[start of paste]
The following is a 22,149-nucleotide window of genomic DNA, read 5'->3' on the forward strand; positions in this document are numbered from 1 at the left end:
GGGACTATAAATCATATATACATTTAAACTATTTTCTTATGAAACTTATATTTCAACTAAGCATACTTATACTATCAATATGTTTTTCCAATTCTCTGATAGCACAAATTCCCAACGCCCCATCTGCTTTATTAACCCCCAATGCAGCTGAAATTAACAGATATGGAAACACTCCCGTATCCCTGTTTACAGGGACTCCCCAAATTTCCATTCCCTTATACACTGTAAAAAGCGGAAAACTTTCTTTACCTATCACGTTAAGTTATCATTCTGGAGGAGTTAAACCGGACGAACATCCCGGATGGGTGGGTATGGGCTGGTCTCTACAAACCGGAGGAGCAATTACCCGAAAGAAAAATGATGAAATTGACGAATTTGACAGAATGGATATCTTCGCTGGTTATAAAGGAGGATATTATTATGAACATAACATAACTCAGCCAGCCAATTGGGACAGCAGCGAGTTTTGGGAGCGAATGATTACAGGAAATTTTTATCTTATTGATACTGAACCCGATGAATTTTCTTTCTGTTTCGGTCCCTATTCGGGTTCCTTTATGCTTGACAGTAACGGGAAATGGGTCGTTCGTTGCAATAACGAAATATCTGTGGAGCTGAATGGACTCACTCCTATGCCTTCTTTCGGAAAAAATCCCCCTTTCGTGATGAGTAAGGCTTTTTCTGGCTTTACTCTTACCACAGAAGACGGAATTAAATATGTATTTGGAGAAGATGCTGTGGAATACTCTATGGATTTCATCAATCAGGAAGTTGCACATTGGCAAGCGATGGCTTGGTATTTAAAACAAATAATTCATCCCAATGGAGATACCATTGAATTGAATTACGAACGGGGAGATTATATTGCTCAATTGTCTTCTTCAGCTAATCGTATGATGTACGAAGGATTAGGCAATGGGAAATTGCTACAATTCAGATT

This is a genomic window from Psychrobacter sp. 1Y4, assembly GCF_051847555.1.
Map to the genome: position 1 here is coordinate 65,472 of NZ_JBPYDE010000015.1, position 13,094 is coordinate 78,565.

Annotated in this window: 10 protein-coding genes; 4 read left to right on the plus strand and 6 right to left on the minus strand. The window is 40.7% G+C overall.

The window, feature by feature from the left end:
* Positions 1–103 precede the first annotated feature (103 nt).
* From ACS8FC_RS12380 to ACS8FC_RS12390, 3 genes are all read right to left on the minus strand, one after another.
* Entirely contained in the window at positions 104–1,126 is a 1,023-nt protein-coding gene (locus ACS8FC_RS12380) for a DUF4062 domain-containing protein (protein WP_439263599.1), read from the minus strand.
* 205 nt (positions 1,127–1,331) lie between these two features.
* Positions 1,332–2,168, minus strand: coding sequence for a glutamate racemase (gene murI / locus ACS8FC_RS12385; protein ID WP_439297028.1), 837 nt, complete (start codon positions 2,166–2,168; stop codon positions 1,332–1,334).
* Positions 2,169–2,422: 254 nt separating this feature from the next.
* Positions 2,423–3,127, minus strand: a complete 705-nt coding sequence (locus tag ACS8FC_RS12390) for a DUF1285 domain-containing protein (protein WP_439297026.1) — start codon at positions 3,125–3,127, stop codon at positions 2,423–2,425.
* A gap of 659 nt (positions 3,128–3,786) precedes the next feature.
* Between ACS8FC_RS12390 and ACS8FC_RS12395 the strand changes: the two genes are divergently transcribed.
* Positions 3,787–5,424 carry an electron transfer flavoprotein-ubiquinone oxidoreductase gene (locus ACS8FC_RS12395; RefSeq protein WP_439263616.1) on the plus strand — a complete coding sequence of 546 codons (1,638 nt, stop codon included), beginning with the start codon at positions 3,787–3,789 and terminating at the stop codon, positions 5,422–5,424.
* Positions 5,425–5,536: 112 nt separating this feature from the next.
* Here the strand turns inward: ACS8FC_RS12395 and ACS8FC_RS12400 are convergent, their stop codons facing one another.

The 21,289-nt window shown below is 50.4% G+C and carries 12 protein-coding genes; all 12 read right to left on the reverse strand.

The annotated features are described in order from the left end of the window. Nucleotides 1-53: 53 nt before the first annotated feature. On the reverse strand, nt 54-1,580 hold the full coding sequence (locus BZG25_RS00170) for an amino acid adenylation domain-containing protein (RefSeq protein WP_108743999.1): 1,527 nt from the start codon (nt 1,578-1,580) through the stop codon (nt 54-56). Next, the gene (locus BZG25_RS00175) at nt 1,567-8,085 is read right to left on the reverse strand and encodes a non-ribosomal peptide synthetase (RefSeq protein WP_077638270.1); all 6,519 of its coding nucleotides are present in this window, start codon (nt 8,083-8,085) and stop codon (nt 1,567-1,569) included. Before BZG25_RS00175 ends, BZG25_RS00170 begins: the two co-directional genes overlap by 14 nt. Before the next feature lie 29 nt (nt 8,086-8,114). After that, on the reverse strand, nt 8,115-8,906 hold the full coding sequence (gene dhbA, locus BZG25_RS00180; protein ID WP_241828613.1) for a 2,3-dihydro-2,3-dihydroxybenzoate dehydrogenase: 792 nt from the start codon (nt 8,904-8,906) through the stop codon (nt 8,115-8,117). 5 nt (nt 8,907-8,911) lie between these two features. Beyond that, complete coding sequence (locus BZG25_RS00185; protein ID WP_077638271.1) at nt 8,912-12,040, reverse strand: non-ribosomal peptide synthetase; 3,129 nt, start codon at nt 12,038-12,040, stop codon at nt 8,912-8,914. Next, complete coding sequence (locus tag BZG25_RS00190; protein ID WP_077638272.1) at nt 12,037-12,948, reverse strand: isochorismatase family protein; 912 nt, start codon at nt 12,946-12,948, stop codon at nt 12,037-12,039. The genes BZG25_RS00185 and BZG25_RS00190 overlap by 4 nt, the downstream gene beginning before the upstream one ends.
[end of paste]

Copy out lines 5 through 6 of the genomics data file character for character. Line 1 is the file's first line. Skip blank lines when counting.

Annotated in this window: 10 protein-coding genes; 4 read left to right on the plus strand and 6 right to left on the minus strand. The window is 40.7% G+C overall.

The window, feature by feature from the left end: